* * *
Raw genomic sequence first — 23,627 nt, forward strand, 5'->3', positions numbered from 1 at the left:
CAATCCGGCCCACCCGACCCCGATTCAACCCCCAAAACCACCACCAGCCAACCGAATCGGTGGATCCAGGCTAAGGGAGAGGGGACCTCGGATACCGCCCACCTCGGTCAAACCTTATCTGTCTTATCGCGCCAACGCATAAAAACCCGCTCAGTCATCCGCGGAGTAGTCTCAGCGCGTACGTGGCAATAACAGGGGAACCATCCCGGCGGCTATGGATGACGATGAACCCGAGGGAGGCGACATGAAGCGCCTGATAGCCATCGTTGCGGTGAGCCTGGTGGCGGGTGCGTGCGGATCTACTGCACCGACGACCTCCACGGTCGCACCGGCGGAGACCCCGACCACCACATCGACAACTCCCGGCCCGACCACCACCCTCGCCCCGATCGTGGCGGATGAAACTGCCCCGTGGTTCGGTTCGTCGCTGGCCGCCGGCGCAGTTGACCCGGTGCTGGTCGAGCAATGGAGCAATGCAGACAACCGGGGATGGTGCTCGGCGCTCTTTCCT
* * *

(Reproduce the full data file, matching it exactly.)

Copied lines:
Raw genomic sequence first — 23,627 nt, forward strand, 5'->3', positions numbered from 1 at the left:
CAATCCGGCCCACCCGACCCCGATTCAACCCCCAAAACCACCACCAGCCAACCGAATCGGTGGATCCAGGCTAAGGGAGAGGGGACCTCGGATACCGCCCACCTCGGTCAAACCTTATCTGTCTTATCGCGCCAACGCATAAAAACCCGCTCAGTCATCCGCGGAGTAGTCTCAGCGCGTACGTGGCAATAACAGGGGAACCATCCCGGCGGCTATGGATGACGATGAACCCGAGGGAGGCGACATGAAGCGCCTGATAGCCATCGTTGCGGTGAGCCTGGTGGCGGGTGCGTGCGGATCTACTGCACCGACGACCTCCACGGTCGCACCGGCGGAGACCCCGACCACCACATCGACAACTCCCGGCCCGACCACCACCCTCGCCCCGATCGTGGCGGATGAAACTGCCCCGTGGTTCGGTTCGTCGCTGGCCGCCGGCGCAGTTGACCCGGTGCTGGTCGAGCAATGGAGCAATGCAGACAACCGGGGATGGTGCTCGGCGCTCTTTCCT